ROTATIONS COMPARED


WORKING CAPITAL REQUIREMENTS


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THE ROTATIONS COMPARED

CHAPTER HEADING

SUMMARY OF CONTENTS

Soil erosion is the main sustainability issue for farming in the cereal zone of
the WANA region. The impact of the four rotations on soil erosion is
examined.

The possible benefits of moisture storage still lingers on as an issue with
many farmers. This chapter shows how moisture storage (if it occurs) cannot justify the use of a long cultivated fallow.

Costs and returns are the major determinants of farmers profits. The cost of production for each rotation is examined both for small and large farmers.

Returns relate to the level of output and price. This chapter looks mainly at
output.

For small farmers with few resources and financial reserves risk is
particularly import. A balance needs to be struck between high profits and
risk.

Each rotation has an inherent level of weed control. Other weed control
measures can be applied (see later chapters) but the natural ability of the
rotation to "clean" the land or otherwise is an important part of the decision
making process.

The amount of labour and the time it is used are an important aspect of each rotation.

Capital (You are here)

This chapter looks at the capital requirements for each rotation but machinery is treated separately (see below)

Machinery is a special part of the general capital requirements. It is
particularly difficult for small farmers.

We have assumed that the starting point for most farmers is the growing of a cereal crop. We have examined the conflict between the requirement of the cereal crop and the new crop, new forage or pasture being introduced into the rotation.

Small farmers are resource poor. In this chapter we have selected the aspects of the above comparisons that would be appropriate for small farmers.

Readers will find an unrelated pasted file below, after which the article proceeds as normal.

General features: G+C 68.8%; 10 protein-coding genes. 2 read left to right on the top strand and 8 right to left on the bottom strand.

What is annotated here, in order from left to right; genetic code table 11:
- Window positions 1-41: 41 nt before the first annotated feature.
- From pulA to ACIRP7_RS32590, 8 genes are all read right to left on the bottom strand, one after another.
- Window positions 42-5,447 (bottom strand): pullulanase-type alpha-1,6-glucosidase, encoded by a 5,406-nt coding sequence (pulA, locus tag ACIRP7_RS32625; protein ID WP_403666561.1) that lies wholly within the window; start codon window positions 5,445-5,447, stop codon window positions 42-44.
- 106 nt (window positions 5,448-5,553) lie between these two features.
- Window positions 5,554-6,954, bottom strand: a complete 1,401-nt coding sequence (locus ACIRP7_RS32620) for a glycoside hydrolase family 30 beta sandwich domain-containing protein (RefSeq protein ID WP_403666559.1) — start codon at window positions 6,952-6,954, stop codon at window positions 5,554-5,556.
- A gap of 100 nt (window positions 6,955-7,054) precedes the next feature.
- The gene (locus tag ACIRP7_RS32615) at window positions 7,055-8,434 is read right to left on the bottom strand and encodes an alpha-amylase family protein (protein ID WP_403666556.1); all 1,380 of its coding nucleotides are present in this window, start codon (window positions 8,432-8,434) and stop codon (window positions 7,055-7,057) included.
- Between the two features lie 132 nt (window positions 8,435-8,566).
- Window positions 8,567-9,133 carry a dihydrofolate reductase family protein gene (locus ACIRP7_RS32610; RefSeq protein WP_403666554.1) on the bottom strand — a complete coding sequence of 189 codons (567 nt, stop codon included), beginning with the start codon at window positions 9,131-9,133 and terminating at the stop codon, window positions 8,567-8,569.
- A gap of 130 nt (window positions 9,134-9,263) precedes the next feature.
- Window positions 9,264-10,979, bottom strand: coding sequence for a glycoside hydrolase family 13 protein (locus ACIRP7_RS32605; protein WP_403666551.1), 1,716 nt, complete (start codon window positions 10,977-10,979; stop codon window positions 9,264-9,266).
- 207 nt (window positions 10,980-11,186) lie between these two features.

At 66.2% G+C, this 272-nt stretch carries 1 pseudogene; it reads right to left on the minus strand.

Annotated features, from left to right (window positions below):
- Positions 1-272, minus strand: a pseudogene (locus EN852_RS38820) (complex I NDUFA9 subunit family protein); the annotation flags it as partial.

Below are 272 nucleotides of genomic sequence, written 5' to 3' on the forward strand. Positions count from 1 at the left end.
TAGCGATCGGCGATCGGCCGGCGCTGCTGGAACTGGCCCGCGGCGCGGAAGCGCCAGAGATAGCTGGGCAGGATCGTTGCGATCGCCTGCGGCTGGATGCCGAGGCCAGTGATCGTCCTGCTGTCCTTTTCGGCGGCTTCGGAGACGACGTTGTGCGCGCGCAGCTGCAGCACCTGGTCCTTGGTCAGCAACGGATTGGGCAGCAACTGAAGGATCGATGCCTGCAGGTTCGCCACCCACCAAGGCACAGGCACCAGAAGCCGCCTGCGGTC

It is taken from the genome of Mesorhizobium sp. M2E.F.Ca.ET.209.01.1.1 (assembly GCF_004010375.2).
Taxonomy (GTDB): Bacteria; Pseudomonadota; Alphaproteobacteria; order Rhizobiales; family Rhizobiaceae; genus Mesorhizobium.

This chapter provide a framework for selecting a combination of the four
rotations and other variations.

The Zaghouan 4 rotation is not included in the comparison. It is an innovation from Tunisia that cleverly overcomes many of the problems of medic on small farms.

FOUR COMMON ROTATION ON THE GROUND IN THE WANA REGION

SEASON

ROTATIONS

CEREAL - FALLOW

CEREAL - MEDIC
( Traditional rotation)

CEREAL - VETCH

CEREAL - GRAIN
LEGUME.

AUTUMN

Cereal crop sown

Cereal crop sown

Cereal crop sown

Cereal crop sown

WINTER

Cereal crop grows

Cereal crop grows

Cereal crop grows

Cereal crop grows

SPRING

Cereal crop matures

Cereal crop matures

Cereal crop matures

Cereal crop matures

SUMMER

Cereal crop harvested
Stubble grazed by livestock

Cereal crop harvested
Stubble grazed by livestock

Cereal crop harvested
Stubble grazed by livestock

Cereal crop harvested
Stubble grazed by livestock

AUTUMN

Weeds germinate naturally

Medic regenerates from seed
produced 18 months earlier.
No cultivation of the land required.

Land cultivated and sown to vetch or similar forage legumes.

Land cultivated and sown to grain legume such as lentils or
chick peas.

WINTER

Weeds grazed. Low stocking rate.

Medic pasture grazed. High stocking rate.

Grazed or more often left for hay.

Grain legumes grow.

SPRING

Land cultivated for fallow

Medic grazed. Pods produced for future regeneration.

Cut for hay.

Grain legumes mature.

SUMMER

Bare soil vulnerable to erosion.

Pods and stubble grazed.

Stubble grazed.

Grain legumes harvested.

Stubble grazed.

AUTUMN

Cereal cycle begins again.

Cereal cycle begins again

Cereal cycle begins again

Cereal cycle begins again

Cereal - fallow rotation.

Working capital requirements are low. It is a low input - low output system.

* Cereal phase

Working capital is required for seed and fertiliser. Herbicides are sometimes used. If a contractor is used there are charges for cultivating, seeding and harvesting. The fallowing is done in the spring and the contractor needs to be paid while the return for the cereal crop is not available for another 18 months.

* Fallow phase

Nothing is spent on the weedy pasture.

Working capital requirement and returns for cereal-fallow rotation

Season

Land under cereals

Land under fallow

Autumn

Capital required for seed, fertiliser and seeding costs.

Nothing spent on fallow.